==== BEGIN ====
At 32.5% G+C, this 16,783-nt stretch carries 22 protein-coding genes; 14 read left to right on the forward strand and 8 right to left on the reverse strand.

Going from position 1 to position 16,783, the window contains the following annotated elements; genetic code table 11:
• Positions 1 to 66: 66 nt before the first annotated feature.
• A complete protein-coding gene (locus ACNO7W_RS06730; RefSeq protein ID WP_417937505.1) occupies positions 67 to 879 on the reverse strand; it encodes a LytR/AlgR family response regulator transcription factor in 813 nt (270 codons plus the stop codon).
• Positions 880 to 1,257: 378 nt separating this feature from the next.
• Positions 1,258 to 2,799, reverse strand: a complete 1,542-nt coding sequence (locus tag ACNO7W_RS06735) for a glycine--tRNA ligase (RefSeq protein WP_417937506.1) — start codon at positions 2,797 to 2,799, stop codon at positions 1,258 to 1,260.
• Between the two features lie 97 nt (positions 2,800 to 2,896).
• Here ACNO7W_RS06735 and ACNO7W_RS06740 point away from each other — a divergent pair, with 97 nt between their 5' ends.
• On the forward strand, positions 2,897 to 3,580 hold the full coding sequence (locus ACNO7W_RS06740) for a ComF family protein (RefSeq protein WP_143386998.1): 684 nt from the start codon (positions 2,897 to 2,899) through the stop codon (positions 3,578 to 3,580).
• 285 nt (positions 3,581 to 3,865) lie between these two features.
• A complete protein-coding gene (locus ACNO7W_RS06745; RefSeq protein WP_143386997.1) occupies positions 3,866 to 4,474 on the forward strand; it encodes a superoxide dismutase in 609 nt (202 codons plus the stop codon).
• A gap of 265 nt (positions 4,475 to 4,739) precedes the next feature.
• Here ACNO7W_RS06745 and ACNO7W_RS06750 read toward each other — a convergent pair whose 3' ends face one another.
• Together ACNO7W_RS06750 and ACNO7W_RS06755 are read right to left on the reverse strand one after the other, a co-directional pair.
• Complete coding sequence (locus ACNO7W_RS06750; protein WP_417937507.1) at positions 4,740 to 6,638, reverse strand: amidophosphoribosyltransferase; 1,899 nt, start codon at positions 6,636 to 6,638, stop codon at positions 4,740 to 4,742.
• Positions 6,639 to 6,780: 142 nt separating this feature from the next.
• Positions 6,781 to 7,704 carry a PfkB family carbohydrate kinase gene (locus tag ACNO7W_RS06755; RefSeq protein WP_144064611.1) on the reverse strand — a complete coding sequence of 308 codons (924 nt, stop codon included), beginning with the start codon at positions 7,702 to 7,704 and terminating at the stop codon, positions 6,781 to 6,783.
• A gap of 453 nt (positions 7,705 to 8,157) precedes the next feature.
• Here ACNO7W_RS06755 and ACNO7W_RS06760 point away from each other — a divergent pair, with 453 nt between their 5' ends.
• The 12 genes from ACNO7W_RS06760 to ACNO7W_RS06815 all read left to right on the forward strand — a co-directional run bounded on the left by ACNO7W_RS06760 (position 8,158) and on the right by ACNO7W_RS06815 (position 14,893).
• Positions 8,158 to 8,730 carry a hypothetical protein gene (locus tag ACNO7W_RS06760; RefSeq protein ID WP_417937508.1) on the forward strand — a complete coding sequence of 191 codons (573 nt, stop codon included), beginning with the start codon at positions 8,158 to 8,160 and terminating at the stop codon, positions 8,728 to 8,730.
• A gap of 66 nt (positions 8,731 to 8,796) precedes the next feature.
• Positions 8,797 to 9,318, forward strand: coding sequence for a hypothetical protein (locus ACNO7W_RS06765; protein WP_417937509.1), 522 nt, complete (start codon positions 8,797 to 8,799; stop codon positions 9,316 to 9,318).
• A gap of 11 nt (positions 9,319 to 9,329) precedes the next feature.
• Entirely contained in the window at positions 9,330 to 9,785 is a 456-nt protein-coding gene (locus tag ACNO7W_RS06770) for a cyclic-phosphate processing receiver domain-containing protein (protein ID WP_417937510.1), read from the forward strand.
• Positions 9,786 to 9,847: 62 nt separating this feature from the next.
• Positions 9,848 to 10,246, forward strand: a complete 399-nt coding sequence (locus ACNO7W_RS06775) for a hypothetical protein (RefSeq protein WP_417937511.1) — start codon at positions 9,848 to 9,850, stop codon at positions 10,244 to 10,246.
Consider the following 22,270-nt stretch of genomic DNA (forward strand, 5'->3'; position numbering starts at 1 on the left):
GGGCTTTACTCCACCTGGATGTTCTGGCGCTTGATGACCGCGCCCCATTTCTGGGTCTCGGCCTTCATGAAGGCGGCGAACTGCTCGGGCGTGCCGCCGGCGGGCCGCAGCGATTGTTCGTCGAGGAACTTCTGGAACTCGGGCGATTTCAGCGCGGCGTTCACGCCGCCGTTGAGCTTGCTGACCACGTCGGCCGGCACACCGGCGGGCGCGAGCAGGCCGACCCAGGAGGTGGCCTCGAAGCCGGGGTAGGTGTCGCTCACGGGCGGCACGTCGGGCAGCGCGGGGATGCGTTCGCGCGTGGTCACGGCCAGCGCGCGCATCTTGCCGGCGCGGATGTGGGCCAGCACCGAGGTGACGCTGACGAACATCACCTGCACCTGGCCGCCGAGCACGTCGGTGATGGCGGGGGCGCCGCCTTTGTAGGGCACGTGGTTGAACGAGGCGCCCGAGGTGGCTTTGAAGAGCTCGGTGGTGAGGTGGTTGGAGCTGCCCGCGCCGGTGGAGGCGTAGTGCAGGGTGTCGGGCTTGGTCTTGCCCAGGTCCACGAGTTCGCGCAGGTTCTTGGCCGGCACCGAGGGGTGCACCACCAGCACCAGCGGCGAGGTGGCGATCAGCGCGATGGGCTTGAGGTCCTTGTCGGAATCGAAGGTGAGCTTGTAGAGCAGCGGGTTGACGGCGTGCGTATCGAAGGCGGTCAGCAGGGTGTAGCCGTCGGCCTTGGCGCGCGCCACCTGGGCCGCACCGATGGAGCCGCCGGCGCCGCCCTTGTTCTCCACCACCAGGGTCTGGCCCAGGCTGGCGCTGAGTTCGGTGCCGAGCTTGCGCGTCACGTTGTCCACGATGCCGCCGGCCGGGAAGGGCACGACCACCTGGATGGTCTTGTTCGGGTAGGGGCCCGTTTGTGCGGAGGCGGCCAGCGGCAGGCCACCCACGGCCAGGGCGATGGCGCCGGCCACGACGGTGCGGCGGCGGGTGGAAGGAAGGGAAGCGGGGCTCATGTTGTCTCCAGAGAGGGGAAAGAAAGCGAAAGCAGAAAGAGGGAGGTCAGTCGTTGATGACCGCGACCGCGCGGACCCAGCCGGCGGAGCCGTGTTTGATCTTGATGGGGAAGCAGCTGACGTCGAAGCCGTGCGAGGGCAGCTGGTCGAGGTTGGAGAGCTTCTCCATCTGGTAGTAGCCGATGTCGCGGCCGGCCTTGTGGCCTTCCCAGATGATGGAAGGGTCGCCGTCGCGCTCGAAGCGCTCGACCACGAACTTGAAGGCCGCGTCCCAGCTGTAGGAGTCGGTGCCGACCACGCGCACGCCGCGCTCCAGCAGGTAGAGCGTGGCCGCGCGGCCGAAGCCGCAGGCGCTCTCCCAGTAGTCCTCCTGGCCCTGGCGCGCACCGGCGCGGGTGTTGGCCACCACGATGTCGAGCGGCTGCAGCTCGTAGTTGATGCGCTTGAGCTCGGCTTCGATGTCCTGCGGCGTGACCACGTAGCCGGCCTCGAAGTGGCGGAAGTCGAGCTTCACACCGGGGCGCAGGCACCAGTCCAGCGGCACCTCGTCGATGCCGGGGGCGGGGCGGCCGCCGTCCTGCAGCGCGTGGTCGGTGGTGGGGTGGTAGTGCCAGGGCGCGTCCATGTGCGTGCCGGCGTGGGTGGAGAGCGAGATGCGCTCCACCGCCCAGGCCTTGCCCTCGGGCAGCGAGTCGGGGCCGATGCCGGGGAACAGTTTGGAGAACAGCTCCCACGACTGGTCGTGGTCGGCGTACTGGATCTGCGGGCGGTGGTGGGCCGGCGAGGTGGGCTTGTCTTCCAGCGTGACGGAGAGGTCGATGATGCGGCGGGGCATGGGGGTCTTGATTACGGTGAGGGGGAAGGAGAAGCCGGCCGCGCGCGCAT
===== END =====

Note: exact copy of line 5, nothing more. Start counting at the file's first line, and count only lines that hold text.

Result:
• Positions 880 to 1,257: 378 nt separating this feature from the next.